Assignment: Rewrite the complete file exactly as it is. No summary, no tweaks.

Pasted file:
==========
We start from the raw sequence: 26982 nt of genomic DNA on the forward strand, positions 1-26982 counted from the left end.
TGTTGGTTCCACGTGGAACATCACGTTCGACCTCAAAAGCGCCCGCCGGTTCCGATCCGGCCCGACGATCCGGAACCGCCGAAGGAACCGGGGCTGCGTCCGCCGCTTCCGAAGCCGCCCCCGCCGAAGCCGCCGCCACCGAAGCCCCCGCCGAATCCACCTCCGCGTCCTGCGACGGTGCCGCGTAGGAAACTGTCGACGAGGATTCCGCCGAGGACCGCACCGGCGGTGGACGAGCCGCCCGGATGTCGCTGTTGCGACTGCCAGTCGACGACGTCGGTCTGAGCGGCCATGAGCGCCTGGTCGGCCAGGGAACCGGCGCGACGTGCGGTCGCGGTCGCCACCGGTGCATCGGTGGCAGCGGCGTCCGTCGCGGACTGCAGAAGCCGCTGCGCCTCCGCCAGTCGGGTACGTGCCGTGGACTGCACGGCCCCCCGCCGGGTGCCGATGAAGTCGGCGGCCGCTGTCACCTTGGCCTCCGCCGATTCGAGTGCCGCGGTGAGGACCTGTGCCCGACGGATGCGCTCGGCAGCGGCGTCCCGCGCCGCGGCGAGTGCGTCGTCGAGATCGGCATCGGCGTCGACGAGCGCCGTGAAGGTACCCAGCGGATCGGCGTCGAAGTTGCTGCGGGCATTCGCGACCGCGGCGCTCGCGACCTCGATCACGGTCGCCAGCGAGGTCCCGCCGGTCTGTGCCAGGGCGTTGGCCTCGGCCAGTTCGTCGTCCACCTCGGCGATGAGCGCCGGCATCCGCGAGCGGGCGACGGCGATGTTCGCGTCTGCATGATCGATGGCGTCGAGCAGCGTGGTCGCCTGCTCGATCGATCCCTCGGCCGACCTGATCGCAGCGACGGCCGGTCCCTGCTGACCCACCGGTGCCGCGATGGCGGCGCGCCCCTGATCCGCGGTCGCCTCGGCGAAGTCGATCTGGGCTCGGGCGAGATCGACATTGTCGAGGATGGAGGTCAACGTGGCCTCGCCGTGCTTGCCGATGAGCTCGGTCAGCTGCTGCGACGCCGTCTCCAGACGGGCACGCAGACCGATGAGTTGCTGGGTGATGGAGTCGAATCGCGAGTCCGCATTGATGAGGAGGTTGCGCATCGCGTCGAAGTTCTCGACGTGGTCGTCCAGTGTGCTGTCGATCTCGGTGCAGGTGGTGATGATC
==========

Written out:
We start from the raw sequence: 26982 nt of genomic DNA on the forward strand, positions 1-26982 counted from the left end.
TGTTGGTTCCACGTGGAACATCACGTTCGACCTCAAAAGCGCCCGCCGGTTCCGATCCGGCCCGACGATCCGGAACCGCCGAAGGAACCGGGGCTGCGTCCGCCGCTTCCGAAGCCGCCCCCGCCGAAGCCGCCGCCACCGAAGCCCCCGCCGAATCCACCTCCGCGTCCTGCGACGGTGCCGCGTAGGAAACTGTCGACGAGGATTCCGCCGAGGACCGCACCGGCGGTGGACGAGCCGCCCGGATGTCGCTGTTGCGACTGCCAGTCGACGACGTCGGTCTGAGCGGCCATGAGCGCCTGGTCGGCCAGGGAACCGGCGCGACGTGCGGTCGCGGTCGCCACCGGTGCATCGGTGGCAGCGGCGTCCGTCGCGGACTGCAGAAGCCGCTGCGCCTCCGCCAGTCGGGTACGTGCCGTGGACTGCACGGCCCCCCGCCGGGTGCCGATGAAGTCGGCGGCCGCTGTCACCTTGGCCTCCGCCGATTCGAGTGCCGCGGTGAGGACCTGTGCCCGACGGATGCGCTCGGCAGCGGCGTCCCGCGCCGCGGCGAGTGCGTCGTCGAGATCGGCATCGGCGTCGACGAGCGCCGTGAAGGTACCCAGCGGATCGGCGTCGAAGTTGCTGCGGGCATTCGCGACCGCGGCGCTCGCGACCTCGATCACGGTCGCCAGCGAGGTCCCGCCGGTCTGTGCCAGGGCGTTGGCCTCGGCCAGTTCGTCGTCCACCTCGGCGATGAGCGCCGGCATCCGCGAGCGGGCGACGGCGATGTTCGCGTCTGCATGATCGATGGCGTCGAGCAGCGTGGTCGCCTGCTCGATCGATCCCTCGGCCGACCTGATCGCAGCGACGGCCGGTCCCTGCTGACCCACCGGTGCCGCGATGGCGGCGCGCCCCTGATCCGCGGTCGCCTCGGCGAAGTCGATCTGGGCTCGGGCGAGATCGACATTGTCGAGGATGGAGGTCAACGTGGCCTCGCCGTGCTTGCCGATGAGCTCGGTCAGCTGCTGCGACGCCGTCTCCAGACGGGCACGCAGACCGATGAGTTGCTGGGTGATGGAGTCGAATCGCGAGTCCGCATTGATGAGGAGGTTGCGCATCGCGTCGAAGTTCTCGACGTGGTCGTCCAGTGTGCTGTCGATCTCGGTGCAGGTGGTGATGATC